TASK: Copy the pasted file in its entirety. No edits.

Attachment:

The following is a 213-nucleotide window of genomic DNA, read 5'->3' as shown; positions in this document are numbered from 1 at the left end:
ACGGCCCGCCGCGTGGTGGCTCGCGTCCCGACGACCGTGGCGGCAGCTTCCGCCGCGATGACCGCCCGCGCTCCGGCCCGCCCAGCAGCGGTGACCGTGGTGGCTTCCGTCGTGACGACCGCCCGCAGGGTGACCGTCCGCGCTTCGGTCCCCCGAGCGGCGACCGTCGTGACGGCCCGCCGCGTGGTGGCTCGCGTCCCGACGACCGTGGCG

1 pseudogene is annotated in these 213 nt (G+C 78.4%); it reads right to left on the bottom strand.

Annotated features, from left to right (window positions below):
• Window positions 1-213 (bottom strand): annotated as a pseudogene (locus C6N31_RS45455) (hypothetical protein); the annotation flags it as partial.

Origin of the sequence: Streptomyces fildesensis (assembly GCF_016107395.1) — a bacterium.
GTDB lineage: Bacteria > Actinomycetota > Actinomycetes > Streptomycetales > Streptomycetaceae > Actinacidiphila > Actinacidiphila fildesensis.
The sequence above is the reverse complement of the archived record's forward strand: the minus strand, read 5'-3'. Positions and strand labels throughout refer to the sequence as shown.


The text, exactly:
The following is a 213-nucleotide window of genomic DNA, read 5'->3' as shown; positions in this document are numbered from 1 at the left end:
ACGGCCCGCCGCGTGGTGGCTCGCGTCCCGACGACCGTGGCGGCAGCTTCCGCCGCGATGACCGCCCGCGCTCCGGCCCGCCCAGCAGCGGTGACCGTGGTGGCTTCCGTCGTGACGACCGCCCGCAGGGTGACCGTCCGCGCTTCGGTCCCCCGAGCGGCGACCGTCGTGACGGCCCGCCGCGTGGTGGCTCGCGTCCCGACGACCGTGGCG

1 pseudogene is annotated in these 213 nt (G+C 78.4%); it reads right to left on the bottom strand.

Annotated features, from left to right (window positions below):
• Window positions 1-213 (bottom strand): annotated as a pseudogene (locus C6N31_RS45455) (hypothetical protein); the annotation flags it as partial.

Origin of the sequence: Streptomyces fildesensis (assembly GCF_016107395.1) — a bacterium.
GTDB lineage: Bacteria > Actinomycetota > Actinomycetes > Streptomycetales > Streptomycetaceae > Actinacidiphila > Actinacidiphila fildesensis.
The sequence above is the reverse complement of the archived record's forward strand: the minus strand, read 5'-3'. Positions and strand labels throughout refer to the sequence as shown.